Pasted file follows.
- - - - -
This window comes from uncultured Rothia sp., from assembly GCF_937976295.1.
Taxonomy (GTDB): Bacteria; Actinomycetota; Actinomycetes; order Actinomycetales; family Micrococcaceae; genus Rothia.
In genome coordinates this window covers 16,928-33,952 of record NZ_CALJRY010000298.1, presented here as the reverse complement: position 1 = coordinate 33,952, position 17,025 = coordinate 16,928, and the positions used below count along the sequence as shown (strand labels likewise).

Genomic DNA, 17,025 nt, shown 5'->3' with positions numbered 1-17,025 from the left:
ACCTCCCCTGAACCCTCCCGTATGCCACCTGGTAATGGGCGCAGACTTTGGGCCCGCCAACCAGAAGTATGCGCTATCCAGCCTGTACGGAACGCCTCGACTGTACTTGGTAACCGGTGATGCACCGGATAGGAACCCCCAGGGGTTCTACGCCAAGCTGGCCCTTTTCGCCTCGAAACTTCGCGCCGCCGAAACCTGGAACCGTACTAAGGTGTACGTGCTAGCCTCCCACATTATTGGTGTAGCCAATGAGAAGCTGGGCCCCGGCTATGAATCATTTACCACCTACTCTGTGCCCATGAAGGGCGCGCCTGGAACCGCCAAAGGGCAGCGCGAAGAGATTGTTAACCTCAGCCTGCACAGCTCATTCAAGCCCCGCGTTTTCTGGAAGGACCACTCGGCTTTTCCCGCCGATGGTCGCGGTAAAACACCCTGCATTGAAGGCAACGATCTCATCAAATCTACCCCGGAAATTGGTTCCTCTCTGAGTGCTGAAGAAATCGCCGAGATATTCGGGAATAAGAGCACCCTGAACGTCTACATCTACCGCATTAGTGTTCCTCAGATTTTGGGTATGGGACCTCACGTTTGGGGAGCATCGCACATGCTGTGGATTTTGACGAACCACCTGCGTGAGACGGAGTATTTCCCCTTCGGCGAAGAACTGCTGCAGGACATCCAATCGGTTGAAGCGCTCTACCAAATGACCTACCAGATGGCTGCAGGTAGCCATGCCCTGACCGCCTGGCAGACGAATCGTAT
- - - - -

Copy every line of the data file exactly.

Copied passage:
This window comes from uncultured Rothia sp., from assembly GCF_937976295.1.
Taxonomy (GTDB): Bacteria; Actinomycetota; Actinomycetes; order Actinomycetales; family Micrococcaceae; genus Rothia.
In genome coordinates this window covers 16,928-33,952 of record NZ_CALJRY010000298.1, presented here as the reverse complement: position 1 = coordinate 33,952, position 17,025 = coordinate 16,928, and the positions used below count along the sequence as shown (strand labels likewise).

Genomic DNA, 17,025 nt, shown 5'->3' with positions numbered 1-17,025 from the left:
ACCTCCCCTGAACCCTCCCGTATGCCACCTGGTAATGGGCGCAGACTTTGGGCCCGCCAACCAGAAGTATGCGCTATCCAGCCTGTACGGAACGCCTCGACTGTACTTGGTAACCGGTGATGCACCGGATAGGAACCCCCAGGGGTTCTACGCCAAGCTGGCCCTTTTCGCCTCGAAACTTCGCGCCGCCGAAACCTGGAACCGTACTAAGGTGTACGTGCTAGCCTCCCACATTATTGGTGTAGCCAATGAGAAGCTGGGCCCCGGCTATGAATCATTTACCACCTACTCTGTGCCCATGAAGGGCGCGCCTGGAACCGCCAAAGGGCAGCGCGAAGAGATTGTTAACCTCAGCCTGCACAGCTCATTCAAGCCCCGCGTTTTCTGGAAGGACCACTCGGCTTTTCCCGCCGATGGTCGCGGTAAAACACCCTGCATTGAAGGCAACGATCTCATCAAATCTACCCCGGAAATTGGTTCCTCTCTGAGTGCTGAAGAAATCGCCGAGATATTCGGGAATAAGAGCACCCTGAACGTCTACATCTACCGCATTAGTGTTCCTCAGATTTTGGGTATGGGACCTCACGTTTGGGGAGCATCGCACATGCTGTGGATTTTGACGAACCACCTGCGTGAGACGGAGTATTTCCCCTTCGGCGAAGAACTGCTGCAGGACATCCAATCGGTTGAAGCGCTCTACCAAATGACCTACCAGATGGCTGCAGGTAGCCATGCCCTGACCGCCTGGCAGACGAATCGTAT